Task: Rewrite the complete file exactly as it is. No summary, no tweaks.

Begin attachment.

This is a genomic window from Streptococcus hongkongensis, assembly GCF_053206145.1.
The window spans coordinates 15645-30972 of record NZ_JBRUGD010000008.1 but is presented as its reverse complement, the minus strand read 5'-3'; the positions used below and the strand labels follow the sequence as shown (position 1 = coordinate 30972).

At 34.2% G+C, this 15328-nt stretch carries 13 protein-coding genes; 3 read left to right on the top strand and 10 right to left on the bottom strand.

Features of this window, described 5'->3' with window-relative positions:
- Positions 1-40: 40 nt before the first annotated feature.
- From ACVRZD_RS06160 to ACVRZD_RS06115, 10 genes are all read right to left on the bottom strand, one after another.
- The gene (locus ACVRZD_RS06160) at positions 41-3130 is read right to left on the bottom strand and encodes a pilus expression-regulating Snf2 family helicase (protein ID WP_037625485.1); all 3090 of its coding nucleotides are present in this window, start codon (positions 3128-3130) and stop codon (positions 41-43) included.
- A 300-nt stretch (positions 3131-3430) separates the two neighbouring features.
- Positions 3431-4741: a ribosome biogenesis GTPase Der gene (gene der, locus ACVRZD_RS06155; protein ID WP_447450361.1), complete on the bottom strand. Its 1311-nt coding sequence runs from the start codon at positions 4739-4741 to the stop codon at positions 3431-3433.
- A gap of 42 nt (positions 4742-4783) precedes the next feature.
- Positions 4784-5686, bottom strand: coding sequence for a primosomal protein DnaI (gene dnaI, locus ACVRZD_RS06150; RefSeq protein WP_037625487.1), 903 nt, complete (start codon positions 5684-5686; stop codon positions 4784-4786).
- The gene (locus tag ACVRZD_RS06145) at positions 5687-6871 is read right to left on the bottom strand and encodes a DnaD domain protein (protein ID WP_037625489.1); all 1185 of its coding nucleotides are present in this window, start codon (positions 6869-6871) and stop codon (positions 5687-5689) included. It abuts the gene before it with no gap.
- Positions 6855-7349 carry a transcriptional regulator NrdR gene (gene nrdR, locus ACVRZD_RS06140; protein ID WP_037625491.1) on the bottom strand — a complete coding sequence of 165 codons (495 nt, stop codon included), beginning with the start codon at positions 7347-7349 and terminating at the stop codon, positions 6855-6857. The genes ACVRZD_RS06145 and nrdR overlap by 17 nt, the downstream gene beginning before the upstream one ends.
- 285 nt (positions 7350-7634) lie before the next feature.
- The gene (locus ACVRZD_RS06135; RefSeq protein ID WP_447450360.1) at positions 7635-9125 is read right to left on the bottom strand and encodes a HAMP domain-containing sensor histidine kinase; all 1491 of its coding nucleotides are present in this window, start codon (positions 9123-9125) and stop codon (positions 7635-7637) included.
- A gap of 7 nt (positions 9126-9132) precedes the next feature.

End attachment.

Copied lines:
This is a genomic window from Streptococcus hongkongensis, assembly GCF_053206145.1.
The window spans coordinates 15645-30972 of record NZ_JBRUGD010000008.1 but is presented as its reverse complement, the minus strand read 5'-3'; the positions used below and the strand labels follow the sequence as shown (position 1 = coordinate 30972).

At 34.2% G+C, this 15328-nt stretch carries 13 protein-coding genes; 3 read left to right on the top strand and 10 right to left on the bottom strand.

Features of this window, described 5'->3' with window-relative positions:
- Positions 1-40: 40 nt before the first annotated feature.
- From ACVRZD_RS06160 to ACVRZD_RS06115, 10 genes are all read right to left on the bottom strand, one after another.
- The gene (locus ACVRZD_RS06160) at positions 41-3130 is read right to left on the bottom strand and encodes a pilus expression-regulating Snf2 family helicase (protein ID WP_037625485.1); all 3090 of its coding nucleotides are present in this window, start codon (positions 3128-3130) and stop codon (positions 41-43) included.
- A 300-nt stretch (positions 3131-3430) separates the two neighbouring features.
- Positions 3431-4741: a ribosome biogenesis GTPase Der gene (gene der, locus ACVRZD_RS06155; protein ID WP_447450361.1), complete on the bottom strand. Its 1311-nt coding sequence runs from the start codon at positions 4739-4741 to the stop codon at positions 3431-3433.
- A gap of 42 nt (positions 4742-4783) precedes the next feature.
- Positions 4784-5686, bottom strand: coding sequence for a primosomal protein DnaI (gene dnaI, locus ACVRZD_RS06150; RefSeq protein WP_037625487.1), 903 nt, complete (start codon positions 5684-5686; stop codon positions 4784-4786).
- The gene (locus tag ACVRZD_RS06145) at positions 5687-6871 is read right to left on the bottom strand and encodes a DnaD domain protein (protein ID WP_037625489.1); all 1185 of its coding nucleotides are present in this window, start codon (positions 6869-6871) and stop codon (positions 5687-5689) included. It abuts the gene before it with no gap.
- Positions 6855-7349 carry a transcriptional regulator NrdR gene (gene nrdR, locus ACVRZD_RS06140; protein ID WP_037625491.1) on the bottom strand — a complete coding sequence of 165 codons (495 nt, stop codon included), beginning with the start codon at positions 7347-7349 and terminating at the stop codon, positions 6855-6857. The genes ACVRZD_RS06145 and nrdR overlap by 17 nt, the downstream gene beginning before the upstream one ends.
- 285 nt (positions 7350-7634) lie before the next feature.
- The gene (locus ACVRZD_RS06135; RefSeq protein ID WP_447450360.1) at positions 7635-9125 is read right to left on the bottom strand and encodes a HAMP domain-containing sensor histidine kinase; all 1491 of its coding nucleotides are present in this window, start codon (positions 9123-9125) and stop codon (positions 7635-7637) included.
- A gap of 7 nt (positions 9126-9132) precedes the next feature.